[ jool, joul ]
/ dʒul, dʒaʊl /
James Prescott,1818–89, English physicist.
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Dictionary.com Unabridged Based on the Random House Unabridged Dictionary, © Random House, Inc. 2019
/ (dʒuːl) /
the derived SI unit of work or energy; the work done when the point of application of a force of 1 newton is displaced through a distance of 1 metre in the direction of the force. 1 joule is equivalent to 1 watt-second, 10 7 ergs, 0.2390 calories, or 0.738 foot-poundSymbol: J
Word Origin for joule
C19: named after James Prescott Joule
/ (dʒuːl) /
James Prescott. 1818–89, English physicist, who evaluated the mechanical equivalent of heat and contributed to the study of heat and electricity
Collins English Dictionary - Complete & Unabridged 2012 Digital Edition © William Collins Sons & Co. Ltd. 1979, 1986 © HarperCollins Publishers 1998, 2000, 2003, 2005, 2006, 2007, 2009, 2012
unit of electrical energy, 1882, coined in recognition of British physicist James P. Joule (1818-1889).
Online Etymology Dictionary, © 2010 Douglas Harper
[ jōōl ]
The International System unit of electrical, mechanical, and thermal energy.
A unit of electrical energy equal to the work done when a current of 1 ampere is passed through a resistance of 1 ohm for 1 second.
A unit of energy equal to the work done when a force of 1 newton acts through a distance of 1 meter.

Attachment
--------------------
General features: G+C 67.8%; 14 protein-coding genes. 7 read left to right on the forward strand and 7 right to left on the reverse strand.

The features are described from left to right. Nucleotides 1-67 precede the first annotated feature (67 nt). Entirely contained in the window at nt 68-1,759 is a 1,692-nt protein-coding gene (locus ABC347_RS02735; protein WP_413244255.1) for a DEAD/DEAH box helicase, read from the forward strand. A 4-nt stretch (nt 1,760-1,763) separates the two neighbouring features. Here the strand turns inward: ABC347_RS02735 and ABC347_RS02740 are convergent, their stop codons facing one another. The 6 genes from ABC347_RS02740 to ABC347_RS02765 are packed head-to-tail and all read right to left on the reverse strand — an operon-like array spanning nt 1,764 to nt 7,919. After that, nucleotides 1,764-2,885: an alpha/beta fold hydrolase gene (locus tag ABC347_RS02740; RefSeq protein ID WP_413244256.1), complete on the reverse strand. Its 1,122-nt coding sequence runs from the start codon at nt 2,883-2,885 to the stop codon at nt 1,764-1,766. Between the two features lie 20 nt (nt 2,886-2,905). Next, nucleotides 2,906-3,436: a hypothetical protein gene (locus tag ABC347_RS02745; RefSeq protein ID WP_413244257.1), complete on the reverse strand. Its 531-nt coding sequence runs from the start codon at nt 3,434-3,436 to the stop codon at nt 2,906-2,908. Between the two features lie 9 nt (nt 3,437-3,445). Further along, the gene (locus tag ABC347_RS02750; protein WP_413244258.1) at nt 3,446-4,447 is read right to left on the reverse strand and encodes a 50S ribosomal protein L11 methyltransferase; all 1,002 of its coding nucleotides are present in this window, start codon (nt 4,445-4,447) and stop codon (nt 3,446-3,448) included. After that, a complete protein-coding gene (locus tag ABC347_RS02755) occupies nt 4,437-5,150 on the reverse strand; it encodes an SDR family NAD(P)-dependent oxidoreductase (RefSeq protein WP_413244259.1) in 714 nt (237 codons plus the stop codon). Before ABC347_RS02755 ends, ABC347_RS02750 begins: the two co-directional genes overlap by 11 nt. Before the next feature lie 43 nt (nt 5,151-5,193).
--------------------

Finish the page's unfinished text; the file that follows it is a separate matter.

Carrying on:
The American Heritage® Stedman's Medical Dictionary Copyright © 2002, 2001, 1995 by Houghton Mifflin Company. Published by Houghton Mifflin Company.
James Prescott 1818-1889
British physicist who demonstrated that heat is a form of energy. His work established the law of conservation of energy, stating that energy is never destroyed but may be converted from one form into another. The joule unit of energy is named for him.
[ jōōl, joul ]
The SI derived unit used to measure energy or work. One joule is equal to the energy used to accelerate a body with a mass of one kilogram using one newton of force over a distance of one meter. One joule is also equivalent to one watt-second.
The American Heritage® Science Dictionary Copyright © 2011. Published by Houghton Mifflin Harcourt Publishing Company. All rights reserved.